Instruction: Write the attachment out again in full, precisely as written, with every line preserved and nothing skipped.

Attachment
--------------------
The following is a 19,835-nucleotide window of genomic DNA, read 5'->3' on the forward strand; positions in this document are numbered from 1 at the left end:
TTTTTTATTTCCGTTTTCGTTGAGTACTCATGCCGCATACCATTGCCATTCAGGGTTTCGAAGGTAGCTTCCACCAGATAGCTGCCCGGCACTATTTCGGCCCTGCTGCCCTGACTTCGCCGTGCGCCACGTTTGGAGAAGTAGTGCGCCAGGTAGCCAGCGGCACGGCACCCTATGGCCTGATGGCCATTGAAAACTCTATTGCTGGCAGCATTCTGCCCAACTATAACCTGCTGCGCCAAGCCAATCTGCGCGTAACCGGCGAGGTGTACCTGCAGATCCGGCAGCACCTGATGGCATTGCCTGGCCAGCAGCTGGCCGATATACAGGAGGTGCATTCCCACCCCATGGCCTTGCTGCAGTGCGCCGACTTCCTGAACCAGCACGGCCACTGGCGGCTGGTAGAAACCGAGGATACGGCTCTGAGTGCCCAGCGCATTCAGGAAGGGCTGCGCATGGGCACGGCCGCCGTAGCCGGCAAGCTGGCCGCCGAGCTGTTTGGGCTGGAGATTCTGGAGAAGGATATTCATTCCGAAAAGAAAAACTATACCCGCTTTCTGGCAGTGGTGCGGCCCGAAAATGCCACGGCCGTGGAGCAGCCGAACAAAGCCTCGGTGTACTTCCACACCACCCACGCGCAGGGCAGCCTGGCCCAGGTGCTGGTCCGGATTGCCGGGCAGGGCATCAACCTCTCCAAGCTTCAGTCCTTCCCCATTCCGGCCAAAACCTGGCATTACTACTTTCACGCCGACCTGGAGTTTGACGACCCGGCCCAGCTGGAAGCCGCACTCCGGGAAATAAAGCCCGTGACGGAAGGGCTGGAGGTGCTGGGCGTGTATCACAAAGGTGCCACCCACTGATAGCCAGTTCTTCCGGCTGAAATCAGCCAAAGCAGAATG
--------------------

The following is a 19,835-nucleotide window of genomic DNA, read 5'->3' on the forward strand; positions in this document are numbered from 1 at the left end:
TTTTTTATTTCCGTTTTCGTTGAGTACTCATGCCGCATACCATTGCCATTCAGGGTTTCGAAGGTAGCTTCCACCAGATAGCTGCCCGGCACTATTTCGGCCCTGCTGCCCTGACTTCGCCGTGCGCCACGTTTGGAGAAGTAGTGCGCCAGGTAGCCAGCGGCACGGCACCCTATGGCCTGATGGCCATTGAAAACTCTATTGCTGGCAGCATTCTGCCCAACTATAACCTGCTGCGCCAAGCCAATCTGCGCGTAACCGGCGAGGTGTACCTGCAGATCCGGCAGCACCTGATGGCATTGCCTGGCCAGCAGCTGGCCGATATACAGGAGGTGCATTCCCACCCCATGGCCTTGCTGCAGTGCGCCGACTTCCTGAACCAGCACGGCCACTGGCGGCTGGTAGAAACCGAGGATACGGCTCTGAGTGCCCAGCGCATTCAGGAAGGGCTGCGCATGGGCACGGCCGCCGTAGCCGGCAAGCTGGCCGCCGAGCTGTTTGGGCTGGAGATTCTGGAGAAGGATATTCATTCCGAAAAGAAAAACTATACCCGCTTTCTGGCAGTGGTGCGGCCCGAAAATGCCACGGCCGTGGAGCAGCCGAACAAAGCCTCGGTGTACTTCCACACCACCCACGCGCAGGGCAGCCTGGCCCAGGTGCTGGTCCGGATTGCCGGGCAGGGCATCAACCTCTCCAAGCTTCAGTCCTTCCCCATTCCGGCCAAAACCTGGCATTACTACTTTCACGCCGACCTGGAGTTTGACGACCCGGCCCAGCTGGAAGCCGCACTCCGGGAAATAAAGCCCGTGACGGAAGGGCTGGAGGTGCTGGGCGTGTATCACAAAGGTGCCACCCACTGATAGCCAGTTCTTCCGGCTGAAATCAGCCAAAGCAGAATG